At ages 6 and 7, your 1st grader may begin to be more independent, forming opinions and new thoughts about what she is good at, what she likes to eat, and when she goes to sleep. Keep her on track and support her development by selecting a topic below. 1st grade is a year of important transitions; children leave behind much of the play of preschool and kindergarten and dive into developing deeper academic skills. 1st graders progress from having beginner reading and writing skills to becoming beginning readers and writers, as they read and write more with greater comprehension and ability.
First grade is a crucial year for building reading skills. In 1st grade students begin to define themselves as what kind of readers they are. More specifically, research has shown that the most effective and successful 1st grade classrooms are those which are very positive places, encouraging reading and writing and conveying the message “You can be a reader,” to the students. While this is being done in the classroom, it can certainly be done at home too.
In 1st grade there is also a change in the classroom structure from that of preschool and kindergarten. The 1st grade classroom is usually organized more like a traditional elementary school classroom, with tables and desks at which students spend more of their time. However, in most classrooms there is still a meeting area for lessons and class discussions as well as areas or centers dedicated to different subjects of learning. For instance, there may be an area with all of the math tools and supplies as well as a class library dedicated to reading. Technology also becomes a more important part of the 1st grade classroom as students learn about and use it more.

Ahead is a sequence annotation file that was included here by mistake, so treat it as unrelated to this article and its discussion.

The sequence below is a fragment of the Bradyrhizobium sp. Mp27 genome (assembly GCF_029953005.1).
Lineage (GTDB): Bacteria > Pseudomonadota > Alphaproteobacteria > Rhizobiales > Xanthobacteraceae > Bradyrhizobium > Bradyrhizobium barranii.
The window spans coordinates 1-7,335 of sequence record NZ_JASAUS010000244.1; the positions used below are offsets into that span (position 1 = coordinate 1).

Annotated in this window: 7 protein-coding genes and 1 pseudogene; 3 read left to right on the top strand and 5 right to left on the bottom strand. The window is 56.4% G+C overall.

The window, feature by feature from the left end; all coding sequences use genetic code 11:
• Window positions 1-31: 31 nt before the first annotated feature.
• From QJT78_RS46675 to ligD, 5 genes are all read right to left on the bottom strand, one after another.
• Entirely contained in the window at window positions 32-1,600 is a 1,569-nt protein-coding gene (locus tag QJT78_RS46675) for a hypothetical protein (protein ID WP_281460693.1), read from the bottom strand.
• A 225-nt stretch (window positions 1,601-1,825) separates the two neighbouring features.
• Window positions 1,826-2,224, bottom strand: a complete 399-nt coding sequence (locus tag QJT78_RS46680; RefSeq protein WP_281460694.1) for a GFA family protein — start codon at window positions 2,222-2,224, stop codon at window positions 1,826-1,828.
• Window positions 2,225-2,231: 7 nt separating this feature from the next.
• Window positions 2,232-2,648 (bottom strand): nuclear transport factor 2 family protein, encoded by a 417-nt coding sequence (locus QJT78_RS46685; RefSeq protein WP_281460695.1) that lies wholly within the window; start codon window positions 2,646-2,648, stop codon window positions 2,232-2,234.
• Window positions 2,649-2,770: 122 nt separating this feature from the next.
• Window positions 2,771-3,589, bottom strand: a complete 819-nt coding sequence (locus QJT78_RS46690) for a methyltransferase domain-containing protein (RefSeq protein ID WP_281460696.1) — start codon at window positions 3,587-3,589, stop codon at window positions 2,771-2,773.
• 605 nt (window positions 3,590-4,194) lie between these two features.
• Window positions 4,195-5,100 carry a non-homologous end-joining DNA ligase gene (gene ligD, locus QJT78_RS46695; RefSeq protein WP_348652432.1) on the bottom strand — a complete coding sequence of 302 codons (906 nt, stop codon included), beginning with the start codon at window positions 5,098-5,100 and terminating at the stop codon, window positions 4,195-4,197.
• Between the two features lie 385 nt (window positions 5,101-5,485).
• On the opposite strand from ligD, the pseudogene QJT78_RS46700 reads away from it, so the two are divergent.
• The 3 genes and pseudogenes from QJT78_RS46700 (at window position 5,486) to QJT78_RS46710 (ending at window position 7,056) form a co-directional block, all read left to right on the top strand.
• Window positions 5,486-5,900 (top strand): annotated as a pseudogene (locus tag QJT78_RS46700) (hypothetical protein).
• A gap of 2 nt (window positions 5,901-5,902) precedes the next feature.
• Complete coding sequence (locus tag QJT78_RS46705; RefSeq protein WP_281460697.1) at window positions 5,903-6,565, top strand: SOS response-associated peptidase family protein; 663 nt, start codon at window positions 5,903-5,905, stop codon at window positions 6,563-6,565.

The transition to more extensive learning, with less play time and more “sitting time” is a very significant one. Keep in mind that your child will need to adjust to this new learning environment. He may get tired at the end of the day or have trouble focusing as the day progresses. It is important to check with your child’s teacher on your child’s progress and work together to develop strategies if your child is having trouble adjusting, especially at the beginning of the year. At home, give your child time to rest after school or allow him to play and exert his energy before school in the morning. Most importantly, give your child the time to adjust. Like any person dealing with change, taking the time to get used to a new environment is crucial. The same applies to the development of skills. Not all 1st graders become readers and writers overnight; different children learn at different paces, especially in 1st grade when there are many changes and many new skills to acquire. Again, consult with your child’s teacher on your child’s progress and inquire if there is extra work or supplemental help that could be beneficial.